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Countdown to ?100 oil (54): OPEC ready to dump dollar?

Jerome a Paris, European Tribune
It’s a good thing that Saudi Arabia is an old ally of the USA, because they are the last holdout against a freefall of the dollar. Oh, they’re not doing much to actually prevent that: they’re just refusing to talk about it

Saud Al-Faisal, the Saudi foreign affairs minister, warned the meeting: “The mere mention that Opec is studying the issue of the dollar is going to have an impact.” He said a reference to the US currency in the declaration could cause the dollar to “collapse”.

Opec frets over response to dollar

… OPEC members fretting about the dollar is understandable:

  • their own currencies are, for several of them, pegged to the dollar, which means increasing levels of inflation for them as they import almost everything they consume from the eurozone and other strong currency areas

  • their reserves are held, to a large extent, in US dollar and are losing value;
  • their recent forays into the happy world of equity investment, private funds investment and the like, in a quest for better returns, is being threatened by the chaos in the financial markets (cf the Saudi prince who is the first shareholder of Citigroup)

(18 November 2007)

Critics Assail Weak Dollar at OPEC Event

Jad Mouawad, New York Times
A rare meeting of the heads of state of the OPEC countries ended here today on a political note, with two leaders – President Hugo Chávez of Venezuela and President Mahmoud Ahmadinejad of Iran – blaming the weakness of the United States dollar for high oil prices.

Despite the best efforts of the host country, Saudi Arabia, to steer the meeting away from politics and promote OPEC’s environmental concerns, the leaders of Venezuela and Iran let loose some show-stealing statements.

“The dollar is in free fall, everyone should be worried about it,” Mr. Chávez told reporters here. “The fall of the dollar is not the fall of the dollar – it’s the fall of the American empire.”

During a news conference after the meeting, Mr. Ahmadinejad added: “The U.S. dollar has no economic value.”

… Normally, meetings of the Organization of the Petroleum Exporting Countries are tepid affairs where ministers leave politics at the door and talk about oil inventory and supply and demand.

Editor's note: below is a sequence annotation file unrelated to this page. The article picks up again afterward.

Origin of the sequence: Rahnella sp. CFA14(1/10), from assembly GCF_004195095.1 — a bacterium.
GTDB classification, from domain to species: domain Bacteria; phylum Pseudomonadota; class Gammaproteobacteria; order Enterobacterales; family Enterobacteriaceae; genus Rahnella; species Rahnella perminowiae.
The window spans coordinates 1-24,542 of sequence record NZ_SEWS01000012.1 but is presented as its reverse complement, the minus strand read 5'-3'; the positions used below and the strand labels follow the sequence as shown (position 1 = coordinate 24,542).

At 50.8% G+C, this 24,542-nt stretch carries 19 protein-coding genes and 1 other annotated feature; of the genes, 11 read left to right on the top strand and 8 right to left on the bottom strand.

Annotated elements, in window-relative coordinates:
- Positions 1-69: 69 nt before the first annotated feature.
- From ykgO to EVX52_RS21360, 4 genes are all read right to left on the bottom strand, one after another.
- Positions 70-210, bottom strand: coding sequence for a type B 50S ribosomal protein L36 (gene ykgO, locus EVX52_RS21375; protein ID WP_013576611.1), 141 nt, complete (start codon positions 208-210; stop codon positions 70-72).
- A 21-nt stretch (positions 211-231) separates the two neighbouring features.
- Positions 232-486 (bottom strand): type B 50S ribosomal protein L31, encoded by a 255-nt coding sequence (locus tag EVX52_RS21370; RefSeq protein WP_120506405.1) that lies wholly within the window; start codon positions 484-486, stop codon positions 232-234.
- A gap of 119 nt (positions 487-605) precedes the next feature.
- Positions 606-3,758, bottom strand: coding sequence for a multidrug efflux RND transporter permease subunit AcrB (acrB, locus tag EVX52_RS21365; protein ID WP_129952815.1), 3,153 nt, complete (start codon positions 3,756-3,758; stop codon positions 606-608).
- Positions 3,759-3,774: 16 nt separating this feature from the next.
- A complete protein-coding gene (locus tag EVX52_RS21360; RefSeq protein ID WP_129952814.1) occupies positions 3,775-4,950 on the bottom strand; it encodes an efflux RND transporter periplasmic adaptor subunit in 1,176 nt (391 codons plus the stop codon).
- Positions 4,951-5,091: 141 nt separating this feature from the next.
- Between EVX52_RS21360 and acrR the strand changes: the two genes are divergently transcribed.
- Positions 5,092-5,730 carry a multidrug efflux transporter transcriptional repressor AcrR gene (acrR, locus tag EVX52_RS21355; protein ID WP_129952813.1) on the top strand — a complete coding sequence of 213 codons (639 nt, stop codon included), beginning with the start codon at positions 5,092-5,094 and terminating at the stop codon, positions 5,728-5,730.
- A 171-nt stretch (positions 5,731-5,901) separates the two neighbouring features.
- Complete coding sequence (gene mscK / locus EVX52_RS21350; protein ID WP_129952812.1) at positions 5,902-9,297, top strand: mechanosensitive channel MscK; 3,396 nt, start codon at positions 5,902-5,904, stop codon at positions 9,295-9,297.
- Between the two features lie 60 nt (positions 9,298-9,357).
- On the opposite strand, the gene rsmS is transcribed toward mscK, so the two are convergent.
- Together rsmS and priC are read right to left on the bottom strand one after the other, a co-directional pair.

(18 November 2007)

OPEC to study effect of dollar on prices

Sebastian Abbot, Associated Press
OPEC will study the weak U.S. dollar’s effect on the oil cartel’s earnings and investigate the possibility of a currency basket, Iran’s oil minister said Sunday.

“We have agreed to set up a committee consisting of oil and finance ministers from OPEC countries to study the impact of the dollar on oil prices,” Gholam Hussein Nozari told Dow Jones Newswires at a rare heads-of-state OPEC summit.
(18 November 2007)

OPEC members pin their future on price stability

David Ebner, Globe & Mail
Concern mounts within cartel that fluctuating cost could drive its biggest customers toward alternative fuels

Despite oil at nearly $100 (U.S.) a barrel, there was no celebration in the planet’s crude capital on the weekend as producers of 40 per cent of the world’s supplies gathered.

Instead, there was an air of tension underlying the pomp and circumstance of the event hosted by King Abdullah, absolute ruler of Saudi Arabia.

High oil prices, insisted the Organization of the Petroleum Exporting Countries, benefit no one. Price stability is what’s needed.

“The central role that petroleum plays in the economies of [OPEC] countries, as well as the world, makes petroleum market stability essential,” Abdalla el-Badri, OPEC secretary general, said yesterday in Riyadh.

Decoding OPEC’s message to the world: The longer oil remains erratic and expensive, the faster consumers of the fuel will start looking for alternatives.
(19 November 2007)

OPEC’s lost sway over oil prices

Dan Murphy, Christian Science Monitor
This weekend’s summit focused mostly on poor nations, climate change, and the euro vs. the dollar.

A rare meeting of the heads of state of the Organization of Petroleum Exporting Countries (OPEC) in Saudi Arabia this weekend was predictably focused on prices. But the price most often discussed wasn’t the cost of oil, but rather the plummeting US dollar.

As oil hovers near $100 a barrel, it’s causing global jitters. Some economists worry that price, which depending on whose math you use is either near or above an inflation-adjusted record, could push many world economies into recession.

But the organization that was created in 1960 to stabilize prices, today wields less clout than it once did over the cost of crude. The 13-nation cartel once controlled prices often by just talking about pumping more or less oil. But now its leaders say booming world demand – largely from India and China – and concern over a possible US attack on Iran are driving prices.
(19 November 2007)